Welcome back to ALCIVIA Roundtable, a series covering logistics, market access, and market fundamentals, with the end goal of helping our members make informed decisions for their operations. This week, merchandiser Dylan Beaver explains the difference between an inverse market and a carry market, and what we are in today.
Next week, Aly Pascuzzi will explain bearish and bullish markets. Thanks for joining this week’s episode of ALCIVIA Roundtable!
ALCIVIA Roundtable – Inverted vs. Carry Markets
Hello, Dylan Beaver grain merchandiser here at ALCIVIA this week on ALCIVIA Roundtable we are going to discuss carry market and inverse markets. On the screen you’ll find the CME website and the price of corn for futures months of May forward. In this graph we’re going to talk about difference between some of these last trades. Specifically, we’re going to talk about the term inverse market and what does that mean, why is it important to our producers. As you can see here, we have the May contract for corn of 2023 and then we have the July contract of 2023 and the September contract of 2023. Those are considered old crop marketing months and, in those months, as we progress forward into the year the price becomes less and that’s what we call an inverse market. Where corn today is worth more than it is in the future so with that being said in the current marketing year of 2023 for old crop grains we are in an inverse market where today corn will be worth $6.47 at the Chicago Board of Trade and by the end of the year or the end of this this crop it will converge to be $5.50. So, we do have an opportunity to sell above six-dollar corn as of today and as we progress into the future those days will start to limit as we move to the new crop year.
Below you can see the crop year for new crop grains December of 2023 to March 2024 and then into May 2024. This is what we call a carry market, this is where the market is structured for grains to be worth more later in the defers than they are in the nearby. So, you can see that corn for new crop is worth $5.46 and as we progress throughout the year it gains 10 cents into the next marketing month of March at $5.56 and then it covers us to $5.62 being worth six cents more later. So, the difference between these two markets is understanding when to sell your grains and when is it most important to move it. In this market it’s saying sell it now and move it before we get to the point of where it’s worth less into the new crop markets. December forward store your bushels if you can store them and sell them later. Now the things to remember is cost of carry is not free, so putting your grains in your grain bins at home has a cost to it.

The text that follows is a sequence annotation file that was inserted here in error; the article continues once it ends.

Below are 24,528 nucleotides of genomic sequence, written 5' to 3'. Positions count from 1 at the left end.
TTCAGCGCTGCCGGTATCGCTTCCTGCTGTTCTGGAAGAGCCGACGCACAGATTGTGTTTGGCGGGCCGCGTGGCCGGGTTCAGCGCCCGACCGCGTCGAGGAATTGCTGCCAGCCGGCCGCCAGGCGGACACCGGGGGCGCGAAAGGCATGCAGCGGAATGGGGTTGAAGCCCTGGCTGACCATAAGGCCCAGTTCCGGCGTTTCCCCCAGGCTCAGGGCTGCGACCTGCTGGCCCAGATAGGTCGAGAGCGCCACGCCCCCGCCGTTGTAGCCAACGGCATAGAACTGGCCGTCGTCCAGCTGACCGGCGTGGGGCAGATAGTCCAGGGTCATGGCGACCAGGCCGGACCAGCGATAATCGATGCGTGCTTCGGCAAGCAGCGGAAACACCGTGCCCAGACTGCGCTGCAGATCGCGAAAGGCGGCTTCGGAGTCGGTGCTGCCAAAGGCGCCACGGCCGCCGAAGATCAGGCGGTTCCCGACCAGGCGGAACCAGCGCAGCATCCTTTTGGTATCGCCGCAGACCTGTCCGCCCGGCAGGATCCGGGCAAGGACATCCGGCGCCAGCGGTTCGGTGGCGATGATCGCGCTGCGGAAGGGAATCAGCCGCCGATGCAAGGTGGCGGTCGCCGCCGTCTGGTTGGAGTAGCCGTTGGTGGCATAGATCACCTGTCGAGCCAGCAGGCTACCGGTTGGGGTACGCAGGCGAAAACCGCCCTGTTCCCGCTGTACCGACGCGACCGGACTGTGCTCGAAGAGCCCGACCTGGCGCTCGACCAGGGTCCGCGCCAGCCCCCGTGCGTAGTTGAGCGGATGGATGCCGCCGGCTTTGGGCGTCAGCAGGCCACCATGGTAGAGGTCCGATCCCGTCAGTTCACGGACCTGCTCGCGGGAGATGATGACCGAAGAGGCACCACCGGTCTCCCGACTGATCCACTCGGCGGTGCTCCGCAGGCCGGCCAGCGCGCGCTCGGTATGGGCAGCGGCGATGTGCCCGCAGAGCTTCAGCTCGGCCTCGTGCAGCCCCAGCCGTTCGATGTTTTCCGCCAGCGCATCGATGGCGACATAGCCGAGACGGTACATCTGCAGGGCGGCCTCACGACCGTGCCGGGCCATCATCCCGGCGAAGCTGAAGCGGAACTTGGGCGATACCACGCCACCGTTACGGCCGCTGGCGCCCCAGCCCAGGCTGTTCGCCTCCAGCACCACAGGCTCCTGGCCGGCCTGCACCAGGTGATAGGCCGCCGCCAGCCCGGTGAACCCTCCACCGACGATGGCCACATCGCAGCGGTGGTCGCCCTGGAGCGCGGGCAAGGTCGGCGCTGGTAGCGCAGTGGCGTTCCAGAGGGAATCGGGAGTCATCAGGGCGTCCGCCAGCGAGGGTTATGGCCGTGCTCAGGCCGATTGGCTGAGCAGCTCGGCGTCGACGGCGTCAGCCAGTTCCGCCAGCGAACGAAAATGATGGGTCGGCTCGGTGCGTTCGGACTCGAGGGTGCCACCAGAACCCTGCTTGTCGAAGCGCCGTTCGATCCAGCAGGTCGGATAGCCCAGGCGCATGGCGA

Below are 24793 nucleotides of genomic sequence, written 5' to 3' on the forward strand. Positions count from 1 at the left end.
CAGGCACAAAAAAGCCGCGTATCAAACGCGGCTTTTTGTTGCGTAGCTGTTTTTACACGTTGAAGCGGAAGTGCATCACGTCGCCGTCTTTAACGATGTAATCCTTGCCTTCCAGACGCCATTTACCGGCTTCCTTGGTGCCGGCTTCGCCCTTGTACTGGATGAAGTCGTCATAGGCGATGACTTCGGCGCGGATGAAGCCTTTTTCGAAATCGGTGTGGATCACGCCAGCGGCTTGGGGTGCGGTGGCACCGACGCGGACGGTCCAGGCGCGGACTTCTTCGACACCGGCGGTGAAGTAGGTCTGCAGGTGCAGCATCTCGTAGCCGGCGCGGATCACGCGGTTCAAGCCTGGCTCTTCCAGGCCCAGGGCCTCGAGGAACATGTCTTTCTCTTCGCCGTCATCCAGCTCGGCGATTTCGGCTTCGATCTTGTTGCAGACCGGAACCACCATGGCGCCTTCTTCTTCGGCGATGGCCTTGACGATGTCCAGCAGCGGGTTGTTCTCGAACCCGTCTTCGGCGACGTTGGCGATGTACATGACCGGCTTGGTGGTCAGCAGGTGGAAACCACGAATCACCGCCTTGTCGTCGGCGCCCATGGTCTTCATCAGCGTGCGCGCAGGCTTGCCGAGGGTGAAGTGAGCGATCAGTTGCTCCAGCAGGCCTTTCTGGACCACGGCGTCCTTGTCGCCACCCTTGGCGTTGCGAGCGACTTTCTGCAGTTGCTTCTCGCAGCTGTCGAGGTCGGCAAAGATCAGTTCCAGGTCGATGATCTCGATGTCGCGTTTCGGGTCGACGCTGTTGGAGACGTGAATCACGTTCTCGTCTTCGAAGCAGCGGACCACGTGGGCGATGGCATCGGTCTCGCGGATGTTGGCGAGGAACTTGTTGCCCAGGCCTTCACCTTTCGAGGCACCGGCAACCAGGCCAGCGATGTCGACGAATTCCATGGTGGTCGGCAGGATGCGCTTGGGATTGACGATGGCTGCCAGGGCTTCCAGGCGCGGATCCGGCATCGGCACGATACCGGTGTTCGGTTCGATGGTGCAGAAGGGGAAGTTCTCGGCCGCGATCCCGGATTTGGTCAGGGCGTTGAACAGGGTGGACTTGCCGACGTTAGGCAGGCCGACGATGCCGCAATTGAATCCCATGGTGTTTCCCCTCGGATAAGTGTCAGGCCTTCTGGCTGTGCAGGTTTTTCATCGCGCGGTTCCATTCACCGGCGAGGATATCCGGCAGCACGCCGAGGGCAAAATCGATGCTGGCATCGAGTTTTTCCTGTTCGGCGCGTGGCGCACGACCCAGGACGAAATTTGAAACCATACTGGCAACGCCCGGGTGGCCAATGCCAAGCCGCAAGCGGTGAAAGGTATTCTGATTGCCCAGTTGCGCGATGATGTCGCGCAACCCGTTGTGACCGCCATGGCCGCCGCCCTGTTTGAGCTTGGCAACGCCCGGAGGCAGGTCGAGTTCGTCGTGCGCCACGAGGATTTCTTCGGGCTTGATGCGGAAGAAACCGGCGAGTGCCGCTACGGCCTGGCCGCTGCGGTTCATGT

What you put your value onto that cost is what determines how much money you think you need to have to carry those grains. So those are the two differences between an inverse and a carry market you can see that for old crop marketing cycle or currently in the inverse market and for new crop we’ll be in a carry Market to star. We do have the opportunities to change these markets or turn around if the world demand does change these structures of these markets can always flip back and forth as fast as the inverse can go out it can come back to kind of carry as well but always do remember that when you’re in these types of markets market structures space that risk is always something to be paying attention to so with that please take the time to look at the market structures that we’re currently in and how those terms reflect on onto the current structures and then how does that relate to what’s happening in your local markets of demand as well. Because this is this is a national scale when we’re looking at this so it’s very important to bring that back to your local markets as well and then relate that to your cash market, there’s a lot of moving puzzle pieces here to this structure and it’s important that you understand what your value of your grade is in the world economics space versus just looking at what’s happening regionally.
Thanks for joining us on this week’s episode of ALCIVIA round table join ALCIVIA round table next week to discuss the terms bearish and bullish.